Consider Me Bittersweet 1

I'd rather be someone's shot of whiskey than everyone's cup of tea.

Dean Cain and Teri Hatcher promo shot for Lois and Clark: The New Adventures of Superman.

Teri Hatcher will always be my Lois Lane role model, just like Dean Cain will always be my Superman.

Waaaay back in 2004, I had an incredible opportunity to write a monthly column for my local newspaper. I was just out of college, and retained aspirations of being Lois Lane. (Love me some Clark Kent.) The reason I applied in the first place was because it was an opportunity to bring attention to the issues which I felt were of pressing importance. That was the whole point; not just from my perspective, but that is how the whole “Community Columnist” thing was marketed.

I wish I could say I parlayed that experience into a regular column, but, alas, ’twas not to be. I got one year, 12 months. Only 12 columns of 700 words or less in which to express my bountiful opinions on the ills of this world. I longed to be a voice for a community that I felt was too often silent – the disabled community. I wanted to tell this city, and society as a whole, why they were wrong about people like me – wheelchair users and the hearing or sight impaired, just anyone who was different. I wanted to shout from the rooftops, but I couldn’t get to the rooftops because they were not wheelchair friendly. So, I had to bring that to their attention first. I wanted people to understand what it was I was so angry about when I couldn’t get somewhere I wanted to go, or do something I wanted to do. Truth be told, I batted in a couple of softballs, but for the most part, I didn’t hold back.

And, somehow, this honesty, this attempt at enlightenment, earned me the label of “bitter.” I didn’t think I was bitter then, and I feel the same way 11 years later. (Good God, 11 years?!) I only had 12 days out of 365 to get people to see the problems I saw year-round. I wasn’t bitter; I was truthful. I couldn’t waste the little time I had writing fluff pieces. If there is one thing I learned from LL and the Daily Planet, it’s that newsprint should not be used on fluff. (Clearly, the modern news media did not get that same lesson, but I digress.)

When I got ready to write my first column for January 2004, I had my motto about writing in place: “If you’re not pissing someone off, you’re doing it wrong.” I find this to be a solid mantra, and one I continue to live by. I was well prepared to receive dissenting opinions in the mail or by email. I welcomed them; I relished them.

Because I knew I was right. This isn’t self-righteousness speaking. It is personal experience and a brain that functions as it should. I was right, and the majority of responses I received back me up on that.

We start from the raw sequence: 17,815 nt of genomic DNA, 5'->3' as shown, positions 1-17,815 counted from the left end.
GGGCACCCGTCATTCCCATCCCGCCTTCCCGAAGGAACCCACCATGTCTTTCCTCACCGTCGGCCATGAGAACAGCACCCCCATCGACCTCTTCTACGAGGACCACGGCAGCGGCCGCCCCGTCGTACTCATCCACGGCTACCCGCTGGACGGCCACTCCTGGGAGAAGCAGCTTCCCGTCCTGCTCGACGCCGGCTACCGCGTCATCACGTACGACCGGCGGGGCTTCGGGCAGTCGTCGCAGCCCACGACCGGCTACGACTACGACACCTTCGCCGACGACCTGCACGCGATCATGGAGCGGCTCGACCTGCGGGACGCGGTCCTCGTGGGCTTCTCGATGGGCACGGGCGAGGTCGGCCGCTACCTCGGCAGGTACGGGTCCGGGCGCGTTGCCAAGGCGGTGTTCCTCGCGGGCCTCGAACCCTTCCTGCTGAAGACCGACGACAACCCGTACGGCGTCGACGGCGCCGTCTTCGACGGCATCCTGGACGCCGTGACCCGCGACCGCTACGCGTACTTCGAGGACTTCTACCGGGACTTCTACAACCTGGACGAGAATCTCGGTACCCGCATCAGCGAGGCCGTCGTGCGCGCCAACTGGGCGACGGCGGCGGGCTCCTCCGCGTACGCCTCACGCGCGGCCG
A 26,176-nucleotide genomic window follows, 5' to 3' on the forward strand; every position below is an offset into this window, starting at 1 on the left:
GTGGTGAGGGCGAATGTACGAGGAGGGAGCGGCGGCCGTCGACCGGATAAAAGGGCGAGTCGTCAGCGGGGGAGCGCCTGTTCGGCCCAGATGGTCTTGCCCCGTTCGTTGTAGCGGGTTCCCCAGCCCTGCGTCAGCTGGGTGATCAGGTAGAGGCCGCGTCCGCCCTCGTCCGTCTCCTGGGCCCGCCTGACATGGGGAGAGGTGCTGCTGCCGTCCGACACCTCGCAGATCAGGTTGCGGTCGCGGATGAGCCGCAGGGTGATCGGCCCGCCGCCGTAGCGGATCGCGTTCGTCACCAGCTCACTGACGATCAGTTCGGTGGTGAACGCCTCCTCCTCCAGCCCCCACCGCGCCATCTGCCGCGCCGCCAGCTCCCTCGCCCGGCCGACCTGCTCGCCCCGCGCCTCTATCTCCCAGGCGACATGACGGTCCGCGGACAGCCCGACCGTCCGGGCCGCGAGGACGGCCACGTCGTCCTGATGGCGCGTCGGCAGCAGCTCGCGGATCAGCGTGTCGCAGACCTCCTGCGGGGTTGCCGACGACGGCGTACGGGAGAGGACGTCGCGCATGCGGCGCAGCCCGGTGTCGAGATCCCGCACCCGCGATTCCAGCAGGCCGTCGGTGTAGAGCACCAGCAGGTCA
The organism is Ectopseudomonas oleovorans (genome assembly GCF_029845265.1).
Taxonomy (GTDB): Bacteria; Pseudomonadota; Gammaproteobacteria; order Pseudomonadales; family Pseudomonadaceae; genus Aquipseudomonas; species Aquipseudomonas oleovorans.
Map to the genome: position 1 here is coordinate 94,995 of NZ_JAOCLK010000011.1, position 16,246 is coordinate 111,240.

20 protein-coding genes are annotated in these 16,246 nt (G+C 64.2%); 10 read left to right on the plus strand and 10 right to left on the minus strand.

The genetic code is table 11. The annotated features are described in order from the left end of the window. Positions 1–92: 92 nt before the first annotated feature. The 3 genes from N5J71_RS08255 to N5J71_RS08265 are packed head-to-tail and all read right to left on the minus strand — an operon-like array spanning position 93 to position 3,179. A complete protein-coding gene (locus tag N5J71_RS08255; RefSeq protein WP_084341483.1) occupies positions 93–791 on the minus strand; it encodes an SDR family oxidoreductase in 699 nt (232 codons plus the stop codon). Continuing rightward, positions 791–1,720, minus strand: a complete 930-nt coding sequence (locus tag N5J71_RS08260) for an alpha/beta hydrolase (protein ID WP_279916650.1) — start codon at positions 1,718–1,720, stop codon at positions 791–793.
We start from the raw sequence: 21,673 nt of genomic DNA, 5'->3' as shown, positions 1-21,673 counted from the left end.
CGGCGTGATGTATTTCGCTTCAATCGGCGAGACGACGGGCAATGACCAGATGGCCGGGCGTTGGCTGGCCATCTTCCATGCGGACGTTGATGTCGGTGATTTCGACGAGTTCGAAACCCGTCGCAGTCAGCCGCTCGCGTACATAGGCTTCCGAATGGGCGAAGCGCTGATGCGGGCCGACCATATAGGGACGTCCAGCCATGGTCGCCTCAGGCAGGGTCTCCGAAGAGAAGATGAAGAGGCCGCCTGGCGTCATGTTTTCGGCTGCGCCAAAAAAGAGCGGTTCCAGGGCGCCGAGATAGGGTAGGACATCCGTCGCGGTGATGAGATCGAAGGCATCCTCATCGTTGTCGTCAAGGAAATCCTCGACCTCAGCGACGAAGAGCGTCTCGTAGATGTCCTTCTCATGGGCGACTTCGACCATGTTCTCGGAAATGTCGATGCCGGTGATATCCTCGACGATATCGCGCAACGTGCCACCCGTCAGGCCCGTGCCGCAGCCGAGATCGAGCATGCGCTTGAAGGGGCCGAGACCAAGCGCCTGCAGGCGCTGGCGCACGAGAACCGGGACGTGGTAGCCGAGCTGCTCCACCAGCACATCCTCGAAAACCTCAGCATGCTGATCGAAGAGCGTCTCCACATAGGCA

But being called “bitter” bothered me. I am a lot of things. I am cynical. I am depressed (it’s cool; I got meds). I am temperamental. I am passionate and opinionated and bathed in the fire of righteous anger at a world that does not embrace me as I am. But I am not “bitter.”

To me, the word “bitter” conjures an image of an old woman, surrounded by cats, whose life has withered away. She has no friends or family, and begrudges everyone around her their bit of happiness. She is angry about things she cannot change, rather than fighting to change them.

That’s why it really bothered me. I wasn’t complaining. At least, that wasn’t my sole purpose. I was fighting to change things, and, in order to do that, I had to bring it to people’s attention, and make them aware of the problems. That’s how it works. If no one knows that something is problematic, the problem will not get solved. You can’t expect people who have never experienced using a wheelchair to understand what is like without explaining it to them. And, yes, explaining these problems sounds like complaining.

And the worst was when it came from someone in a similar situation. Especially I after I broke out my rapier sharp wit and wrote a tongue-in-cheek column about the “perks” of using a chair. Evidently, sarcasm does not translate in print. Who knew?

“Bitter” is a word used by people who are comfortable with the status quo because it benefits them. “Bitter” is a label reserved for those of us willing to disrupt the status quo. “Bitter” is applied to people with disabilities who do not conform to this ridiculous notion that we have to be either inspirational or happy – all the time.

I am not bitter. I am not sweet. I am both.

About Laura

Artist, writer, designer and nerdy creative based in Charlotte, NC. Loves Harry Potter, Firefly, Doctor Who, country music, and Nathan Fillion. Wheelchair-user, due to osteogenesis imperfecta aka brittle bone disease.

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